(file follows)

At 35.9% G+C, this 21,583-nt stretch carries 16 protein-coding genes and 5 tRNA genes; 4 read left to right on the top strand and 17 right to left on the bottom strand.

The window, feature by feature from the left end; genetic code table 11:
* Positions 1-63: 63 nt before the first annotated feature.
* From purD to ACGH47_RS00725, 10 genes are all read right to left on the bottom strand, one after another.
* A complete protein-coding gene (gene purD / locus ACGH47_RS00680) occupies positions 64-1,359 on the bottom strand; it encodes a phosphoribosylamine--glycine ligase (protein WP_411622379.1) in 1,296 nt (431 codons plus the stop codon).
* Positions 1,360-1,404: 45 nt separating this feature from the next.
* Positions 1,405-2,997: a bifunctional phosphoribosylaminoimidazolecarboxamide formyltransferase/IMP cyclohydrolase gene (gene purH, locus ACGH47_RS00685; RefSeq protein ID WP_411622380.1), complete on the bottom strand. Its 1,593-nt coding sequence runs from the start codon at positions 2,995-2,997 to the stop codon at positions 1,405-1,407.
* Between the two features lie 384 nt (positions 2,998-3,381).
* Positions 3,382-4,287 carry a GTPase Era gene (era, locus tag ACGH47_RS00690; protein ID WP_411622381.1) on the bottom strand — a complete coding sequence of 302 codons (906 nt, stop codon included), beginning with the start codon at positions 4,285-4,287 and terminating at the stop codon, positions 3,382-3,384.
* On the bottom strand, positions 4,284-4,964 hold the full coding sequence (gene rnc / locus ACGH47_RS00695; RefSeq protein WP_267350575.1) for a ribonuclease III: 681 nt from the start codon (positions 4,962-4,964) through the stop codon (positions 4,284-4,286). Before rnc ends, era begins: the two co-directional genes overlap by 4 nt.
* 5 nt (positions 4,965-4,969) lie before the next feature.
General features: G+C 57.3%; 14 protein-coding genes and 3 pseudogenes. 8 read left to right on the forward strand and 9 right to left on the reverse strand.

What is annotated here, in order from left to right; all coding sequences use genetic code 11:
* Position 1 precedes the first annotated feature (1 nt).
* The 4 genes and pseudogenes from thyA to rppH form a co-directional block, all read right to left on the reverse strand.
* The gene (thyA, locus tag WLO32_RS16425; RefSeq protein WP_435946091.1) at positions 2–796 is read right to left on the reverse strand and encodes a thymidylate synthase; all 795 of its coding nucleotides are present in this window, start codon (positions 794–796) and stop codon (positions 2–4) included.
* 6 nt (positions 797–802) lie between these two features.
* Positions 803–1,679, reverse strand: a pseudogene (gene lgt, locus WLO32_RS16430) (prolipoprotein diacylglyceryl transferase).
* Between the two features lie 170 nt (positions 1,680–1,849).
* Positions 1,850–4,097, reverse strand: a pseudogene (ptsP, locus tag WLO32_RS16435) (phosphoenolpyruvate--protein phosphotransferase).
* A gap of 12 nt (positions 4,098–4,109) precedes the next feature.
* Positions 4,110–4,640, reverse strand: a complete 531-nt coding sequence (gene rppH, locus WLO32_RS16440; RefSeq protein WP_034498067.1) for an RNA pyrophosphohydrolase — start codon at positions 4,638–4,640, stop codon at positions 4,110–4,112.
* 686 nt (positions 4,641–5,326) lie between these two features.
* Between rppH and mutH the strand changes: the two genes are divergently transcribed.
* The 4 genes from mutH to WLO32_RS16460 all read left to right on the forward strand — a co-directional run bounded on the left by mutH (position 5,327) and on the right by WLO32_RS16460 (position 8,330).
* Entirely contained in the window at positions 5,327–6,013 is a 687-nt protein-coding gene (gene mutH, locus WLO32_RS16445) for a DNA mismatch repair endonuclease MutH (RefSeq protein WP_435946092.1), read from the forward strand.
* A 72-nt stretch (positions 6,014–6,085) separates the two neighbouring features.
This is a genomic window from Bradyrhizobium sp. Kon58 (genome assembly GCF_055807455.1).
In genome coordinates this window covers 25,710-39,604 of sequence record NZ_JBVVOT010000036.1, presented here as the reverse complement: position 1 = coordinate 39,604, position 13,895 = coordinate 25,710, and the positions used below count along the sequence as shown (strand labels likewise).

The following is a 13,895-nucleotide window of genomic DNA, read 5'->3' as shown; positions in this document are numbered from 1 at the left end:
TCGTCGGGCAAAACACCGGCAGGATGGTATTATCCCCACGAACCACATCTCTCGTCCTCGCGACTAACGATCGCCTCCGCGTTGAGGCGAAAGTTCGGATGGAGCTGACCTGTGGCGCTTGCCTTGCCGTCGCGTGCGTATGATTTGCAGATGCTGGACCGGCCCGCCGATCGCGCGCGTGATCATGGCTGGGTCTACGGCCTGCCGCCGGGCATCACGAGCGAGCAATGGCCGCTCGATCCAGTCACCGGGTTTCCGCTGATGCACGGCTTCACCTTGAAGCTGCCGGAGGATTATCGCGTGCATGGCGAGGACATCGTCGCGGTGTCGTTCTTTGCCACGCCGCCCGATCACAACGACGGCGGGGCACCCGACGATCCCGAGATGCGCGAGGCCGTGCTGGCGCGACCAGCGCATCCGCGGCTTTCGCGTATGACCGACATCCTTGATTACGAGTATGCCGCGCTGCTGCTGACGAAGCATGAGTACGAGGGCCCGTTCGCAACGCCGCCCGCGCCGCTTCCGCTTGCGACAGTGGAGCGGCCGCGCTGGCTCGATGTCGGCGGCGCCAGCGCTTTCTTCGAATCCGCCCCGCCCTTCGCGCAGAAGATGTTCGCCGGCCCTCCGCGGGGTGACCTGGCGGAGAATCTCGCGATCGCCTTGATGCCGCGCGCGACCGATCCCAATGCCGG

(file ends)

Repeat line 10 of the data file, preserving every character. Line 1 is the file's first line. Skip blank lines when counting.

* On the bottom strand, positions 4,284-4,964 hold the full coding sequence (gene rnc / locus ACGH47_RS00695; RefSeq protein WP_267350575.1) for a ribonuclease III: 681 nt from the start codon (positions 4,962-4,964) through the stop codon (positions 4,284-4,286). Before rnc ends, era begins: the two co-directional genes overlap by 4 nt.